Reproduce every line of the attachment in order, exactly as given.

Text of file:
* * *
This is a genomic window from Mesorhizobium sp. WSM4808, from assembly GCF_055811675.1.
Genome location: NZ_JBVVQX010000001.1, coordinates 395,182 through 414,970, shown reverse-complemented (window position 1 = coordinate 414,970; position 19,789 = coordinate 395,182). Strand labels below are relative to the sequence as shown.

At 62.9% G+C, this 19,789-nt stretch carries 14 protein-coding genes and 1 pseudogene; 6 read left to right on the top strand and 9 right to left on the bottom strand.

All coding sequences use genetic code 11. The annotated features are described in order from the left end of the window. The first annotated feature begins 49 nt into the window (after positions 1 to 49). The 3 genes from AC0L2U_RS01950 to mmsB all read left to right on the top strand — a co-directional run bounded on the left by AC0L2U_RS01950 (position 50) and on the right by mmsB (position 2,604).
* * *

This is a genomic window from Mesorhizobium sp. WSM4808, from assembly GCF_055811675.1.
Genome location: NZ_JBVVQX010000001.1, coordinates 395,182 through 414,970, shown reverse-complemented (window position 1 = coordinate 414,970; position 19,789 = coordinate 395,182). Strand labels below are relative to the sequence as shown.

At 62.9% G+C, this 19,789-nt stretch carries 14 protein-coding genes and 1 pseudogene; 6 read left to right on the top strand and 9 right to left on the bottom strand.

All coding sequences use genetic code 11. The annotated features are described in order from the left end of the window. The first annotated feature begins 49 nt into the window (after positions 1 to 49). The 3 genes from AC0L2U_RS01950 to mmsB all read left to right on the top strand — a co-directional run bounded on the left by AC0L2U_RS01950 (position 50) and on the right by mmsB (position 2,604).